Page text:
When searching for dividend-paying stocks, investors will want to choose stable and reliable companies – after all, if it’s the dividend you’re after, you want to make sure the chances of being paid this are high.
This often comes down to finding companies with a good record of paying their shareholders dividends on a consistent basis – i.e., their dividend history.
You may also want to check whether a company has raised its dividends for several years running. If so, it gives a good indication that a company has no immediate financial difficulty. Often, if a company is experiencing difficulty, it will “cut” its dividend so that it has money on hand to support the business.
Dividend pay-out ratio
In simple terms, this is the percentage of a company’s net income that’s paid out via dividends.
It can be used to quickly assess how much of its profits are being reinvested into the company and how much are being paid out to shareholders.
The declaration date is when a company’s board of directors announce what the next dividend amount will be. On this date, the board of directors will also announce the ex-dividend date.
The ex-dividend date is the date that determines whether an investor is entitled to a company’s next dividend payment. Shareholders as of this date will receive a distribution from the company.
If a company sets the ex-dividend date for 12 August and an investor buys 200 shares of the company before that date, they will be entitled to receive the next dividend in accordance with the number of shares they’ve bought. However, if they invest after the ex-dividend date, they won't be entitled to the dividend – even if it has yet to be paid out.
The payment date is when the dividend is paid into the investors’ brokerage accounts or when cheques are issued. This date can be up to one month after the ex-dividend date, but is usually within two to three weeks.
A dividend reinvestment plan (DRIP) is an option that some brokers offer to their clients that allows them to automatically reinvest the dividends paid to them by purchasing additional shares of the same stock.
Let’s say you have a DRIP account set up with a broker and were paid quarterly dividends worth £30 by one of the companies you’re invested in. Instead of that payment being allocated as cash into your brokerage account, it would be used to purchase additional shares of the same company.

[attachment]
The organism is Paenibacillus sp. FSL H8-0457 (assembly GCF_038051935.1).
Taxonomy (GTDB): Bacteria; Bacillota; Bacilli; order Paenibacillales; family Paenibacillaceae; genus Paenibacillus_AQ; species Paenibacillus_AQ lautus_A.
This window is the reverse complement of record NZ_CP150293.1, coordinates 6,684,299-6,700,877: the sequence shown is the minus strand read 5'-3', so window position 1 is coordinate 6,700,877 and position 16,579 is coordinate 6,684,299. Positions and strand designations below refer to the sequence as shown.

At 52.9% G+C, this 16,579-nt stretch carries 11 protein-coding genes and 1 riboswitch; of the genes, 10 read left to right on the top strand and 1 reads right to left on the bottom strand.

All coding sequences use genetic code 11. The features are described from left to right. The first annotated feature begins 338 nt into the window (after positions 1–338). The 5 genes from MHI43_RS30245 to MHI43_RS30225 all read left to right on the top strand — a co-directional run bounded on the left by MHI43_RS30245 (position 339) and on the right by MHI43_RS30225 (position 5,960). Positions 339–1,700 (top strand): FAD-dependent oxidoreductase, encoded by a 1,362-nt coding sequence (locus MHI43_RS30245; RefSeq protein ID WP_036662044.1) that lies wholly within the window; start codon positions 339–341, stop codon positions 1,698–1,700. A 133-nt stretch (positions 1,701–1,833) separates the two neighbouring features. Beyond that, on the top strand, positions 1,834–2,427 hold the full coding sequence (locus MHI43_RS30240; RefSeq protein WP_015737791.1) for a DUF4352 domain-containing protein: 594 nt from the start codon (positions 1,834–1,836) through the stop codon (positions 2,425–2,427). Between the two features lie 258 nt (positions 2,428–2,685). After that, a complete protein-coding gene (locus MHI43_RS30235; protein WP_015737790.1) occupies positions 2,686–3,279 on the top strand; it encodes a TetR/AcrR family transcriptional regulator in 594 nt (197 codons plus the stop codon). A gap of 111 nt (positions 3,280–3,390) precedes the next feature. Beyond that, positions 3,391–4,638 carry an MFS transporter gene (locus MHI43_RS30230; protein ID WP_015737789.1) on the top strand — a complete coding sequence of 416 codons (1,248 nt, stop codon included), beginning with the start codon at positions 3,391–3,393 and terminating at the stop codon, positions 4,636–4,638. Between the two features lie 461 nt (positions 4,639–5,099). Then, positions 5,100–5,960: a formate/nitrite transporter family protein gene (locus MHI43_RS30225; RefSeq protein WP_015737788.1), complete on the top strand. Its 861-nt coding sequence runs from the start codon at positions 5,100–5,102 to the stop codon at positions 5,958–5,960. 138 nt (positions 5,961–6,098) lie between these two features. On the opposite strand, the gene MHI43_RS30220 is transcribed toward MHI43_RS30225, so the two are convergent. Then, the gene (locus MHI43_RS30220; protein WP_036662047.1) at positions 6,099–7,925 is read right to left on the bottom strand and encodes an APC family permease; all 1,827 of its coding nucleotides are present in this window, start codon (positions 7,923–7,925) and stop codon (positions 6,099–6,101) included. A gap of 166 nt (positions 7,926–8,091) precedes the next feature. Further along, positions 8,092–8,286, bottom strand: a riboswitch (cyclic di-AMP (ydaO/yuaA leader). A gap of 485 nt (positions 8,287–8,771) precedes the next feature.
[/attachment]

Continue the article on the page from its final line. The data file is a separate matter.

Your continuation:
Some exchange-traded funds (ETFs) take a similar approach, automatically reinvesting dividend payments so that investors can take advantage of compounding.
For the UK tax year 2022/23, dividends are tax-free for the first £2,000 earned. Any income generated after this amount is subject to the same rate of taxation as your income tax band. This amount will be halved for tax year 2023/24.
You can reduce your tax liability by utilising a wrapper, such as a stocks & shares ISA, which allows you to invest up to £20,000 each year, tax-free.
Note: tax treatment will depend on your individual circumstances and could potentially change in the future.
Investors looking to generate income from their portfolios will often turn to dividend-paying stocks. While they are popular securities, they aren’t the only investments you can make if income is your focus.
As with any investment, they aren’t without their risks. If you want to read more about the pros and cons of dividend investing, we’ve put together a guide here.
Capital at risk.
When you want your portfolio to generate income, dividend-paying stocks seem like a no-brainer. These are assets that can generate stock-market returns while also paying out regular cash distributions. That all sounds pretty good.
Everybody knows taxation is inevitable. It should come as no surprise, therefore, to learn that when we invest there are taxes we need to navigate.
When you invest, your capital is at risk.